Changing Careers for Fun and Profit

Changing careers requires perseverance, conviction and frequently a
temporary downshift in lifestyle. If you’ve ever considered a switch,
here’s how to go about it.

By Leslie Stevens-Huffman | November 2007


Changing careers is difficult. It requires perseverance, conviction
and frequently a temporary downshift in lifestyle. If you’ve ever
considered changing careers, here’s how to go about it.

IT
might be your passion, but many experts say increased longevity will
require today’s workers to have multiple careers over their lifetimes.
While the need for IT professionals isn’t going away, outsourcing and
changing technology have impacted the demand for their services,
causing more to consider getting into a new line of work.

Changing
careers is difficult. It requires perseverance, conviction and
frequently a temporary downshift in lifestyle. But for those who can
endure a short-term diet of peanut butter sandwiches, the rewards can
be fruitful. If you’ve ever considered changing careers, here’s how to
go about it.

Identify Your Transferable Skills and Passions

"No
matter what field you’re in, the jobs all require the same behaviors,
tools and disciplines," says Ford Myers, president of Career Potential
LLC in Haverford, Pa. "The key is identifying the ones that you’re good
at and finding where you might be able to use those same skills."

Myers,
who became a career consultant after 20 years as a graphic designer,
has helped many IT professionals change careers. To identify new
opportunities that will be right for you, he advocates introspection,
assessment and an objective viewpoint.

"Assessments such as
interest inventories and vocational profiles can help you identify your
strengths and job interests," says Myers. "When you change careers,
it’s also a time for introspection about what you really want and need
in your life, but many people can’t do that objectively. Having an
outside person who will be direct and honest with you and who has an
unbiased view is helpful."

Becoming something like a
physician would require a career revolution, accompanied by a huge
investment in education and training. So instead of making such a
dramatic switch, many IT workers instead choose to evolve into a
related field, which requires a shorter learning curve and a faster
return to comparable wages.

"Nobody ever got hired because
they were really good at something. They got hired because the company
needed them," observes Waffles Natusch, president of the Rhode
Island-based career consultant the Barrett Group, who has himself
successfully changed careers. "If you’ve managed people, consider
general business management or managing outsourced IT services, because
management is a transferable skill that’s in demand. Think about your
industry experience. If you’re an IT professional with manufacturing
experience, consider becoming a supply chain or purchasing manager."

Teacher,
technology sales person, software trainer, construction or engineering
project manager and technical writer are all positions that can be
attained by technology professionals going through an evolutionary
career change process.

Test the Waters  

Once
you’ve developed a short list of possible new positions, immerse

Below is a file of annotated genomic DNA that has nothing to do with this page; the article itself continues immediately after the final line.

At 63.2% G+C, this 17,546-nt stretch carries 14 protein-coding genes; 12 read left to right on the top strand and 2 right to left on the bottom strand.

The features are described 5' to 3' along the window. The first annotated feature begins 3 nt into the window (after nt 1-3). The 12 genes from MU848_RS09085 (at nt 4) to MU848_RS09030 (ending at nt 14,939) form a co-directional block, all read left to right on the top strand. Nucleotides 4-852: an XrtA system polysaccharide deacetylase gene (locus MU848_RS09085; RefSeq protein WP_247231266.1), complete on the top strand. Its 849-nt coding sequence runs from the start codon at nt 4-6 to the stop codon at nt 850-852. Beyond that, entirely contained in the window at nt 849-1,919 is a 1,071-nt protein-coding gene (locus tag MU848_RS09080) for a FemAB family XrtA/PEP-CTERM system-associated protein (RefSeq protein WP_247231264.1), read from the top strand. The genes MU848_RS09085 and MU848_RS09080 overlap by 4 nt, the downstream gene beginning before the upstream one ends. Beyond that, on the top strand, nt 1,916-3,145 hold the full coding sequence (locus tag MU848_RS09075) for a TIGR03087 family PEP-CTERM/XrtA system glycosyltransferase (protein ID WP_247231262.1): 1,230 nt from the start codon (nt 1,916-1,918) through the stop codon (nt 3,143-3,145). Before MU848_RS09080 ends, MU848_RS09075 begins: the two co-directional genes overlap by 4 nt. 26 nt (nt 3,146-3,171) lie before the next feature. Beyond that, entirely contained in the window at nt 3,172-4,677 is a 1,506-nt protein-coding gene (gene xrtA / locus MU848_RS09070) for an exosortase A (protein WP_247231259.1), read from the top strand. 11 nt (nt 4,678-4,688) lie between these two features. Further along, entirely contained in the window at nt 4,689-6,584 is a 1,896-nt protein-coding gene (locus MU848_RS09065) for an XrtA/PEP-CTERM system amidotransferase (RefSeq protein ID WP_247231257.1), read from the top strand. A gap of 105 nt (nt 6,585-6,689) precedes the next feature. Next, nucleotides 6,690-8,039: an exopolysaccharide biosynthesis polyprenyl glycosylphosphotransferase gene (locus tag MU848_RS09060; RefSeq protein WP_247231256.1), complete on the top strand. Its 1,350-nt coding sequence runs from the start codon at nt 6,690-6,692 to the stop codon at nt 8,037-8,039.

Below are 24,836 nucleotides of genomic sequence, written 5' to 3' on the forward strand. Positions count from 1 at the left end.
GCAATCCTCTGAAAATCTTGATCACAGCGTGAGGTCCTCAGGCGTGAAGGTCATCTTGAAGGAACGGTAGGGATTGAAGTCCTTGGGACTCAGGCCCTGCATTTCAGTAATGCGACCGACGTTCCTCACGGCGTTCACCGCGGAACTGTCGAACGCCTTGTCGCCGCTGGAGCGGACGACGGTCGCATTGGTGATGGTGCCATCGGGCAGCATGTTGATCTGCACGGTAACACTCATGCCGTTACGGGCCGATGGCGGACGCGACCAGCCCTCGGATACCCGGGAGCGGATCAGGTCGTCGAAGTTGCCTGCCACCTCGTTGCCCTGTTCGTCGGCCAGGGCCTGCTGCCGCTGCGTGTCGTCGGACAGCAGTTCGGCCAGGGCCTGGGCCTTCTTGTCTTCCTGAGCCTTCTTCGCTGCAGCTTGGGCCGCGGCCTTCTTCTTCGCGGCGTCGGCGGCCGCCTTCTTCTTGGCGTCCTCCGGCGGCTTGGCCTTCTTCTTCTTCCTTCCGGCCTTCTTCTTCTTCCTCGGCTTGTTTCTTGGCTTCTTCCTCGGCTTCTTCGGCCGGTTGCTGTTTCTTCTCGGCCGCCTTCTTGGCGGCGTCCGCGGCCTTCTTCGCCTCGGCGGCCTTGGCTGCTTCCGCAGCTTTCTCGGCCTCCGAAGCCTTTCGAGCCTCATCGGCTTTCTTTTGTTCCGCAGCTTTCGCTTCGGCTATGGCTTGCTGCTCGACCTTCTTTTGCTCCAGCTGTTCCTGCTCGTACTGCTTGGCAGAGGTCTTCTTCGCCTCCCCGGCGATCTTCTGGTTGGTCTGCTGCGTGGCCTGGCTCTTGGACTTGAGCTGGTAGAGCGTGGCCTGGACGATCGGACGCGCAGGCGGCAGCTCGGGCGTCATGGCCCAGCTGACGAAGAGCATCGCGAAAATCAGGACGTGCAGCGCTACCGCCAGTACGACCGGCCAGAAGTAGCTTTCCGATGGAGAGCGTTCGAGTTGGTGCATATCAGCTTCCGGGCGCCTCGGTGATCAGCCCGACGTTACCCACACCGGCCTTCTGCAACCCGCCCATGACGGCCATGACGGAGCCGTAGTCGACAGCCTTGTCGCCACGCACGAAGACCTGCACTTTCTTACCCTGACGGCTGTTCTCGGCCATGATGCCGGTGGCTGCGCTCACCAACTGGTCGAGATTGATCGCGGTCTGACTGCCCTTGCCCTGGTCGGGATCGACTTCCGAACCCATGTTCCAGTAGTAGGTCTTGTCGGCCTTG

yourself in professionals who work in the field to assess your fit and
the job market. Attend adult education classes, industry association
meetings, networking groups and career networking sites to get a sense
of what daily life is like. If you develop a relationship with those in
the field, some may allow you to shadow them for a day, and they may
help you identify job opportunities. Educating yourself is vital: You
don’t want to change careers only to discover your new path isn’t right
for you.

To Find a Position: Network  

One
of the biggest obstacles you’ll face is the mindset that candidates
must have pervious experience in order to be considered for open
positions. To avoid frustration, go around human resources to directly
present hiring managers your resume. Not a natural networker? Start
with other networking-adverse people.
 
"I’ve frequently
spoken to IT groups about networking, and the key is not to compare
yourself with the guy who’s out on the golf course everyday," says
Myer. "Start with the guy in the next cube who is also shy about
networking, so you can build confidence. Also e-mail people and use
sites like LinkedIn to help break the ice and get started."

Perform an Attitude Check  

Evolving
successfully to a new career requires you to have the right attitude
and perspective about the changes that have occurred in IT. Remember
that many industries and professions have gone through radical changes,
and many people have had to change careers, even when they didn’t want
to.

"I often have to do a great deal of counseling with
IT people because they can be their own worst enemies," says Myer.
"Wearing your emotions on your sleeve and being arrogant is not going
to get you a job anywhere, so it’s important to look at the image you
are projecting. Many people did very, very well in the early days of
IT. Now you have to have more realistic expectations, and you should
count your blessings because most people have never even had the chance
to experience a job market like the one that you did."

Leslie
Stevens-Huffman is a freelance writer based in Irvine, Calif. who has
more than 20 years experience in the staffing industry.

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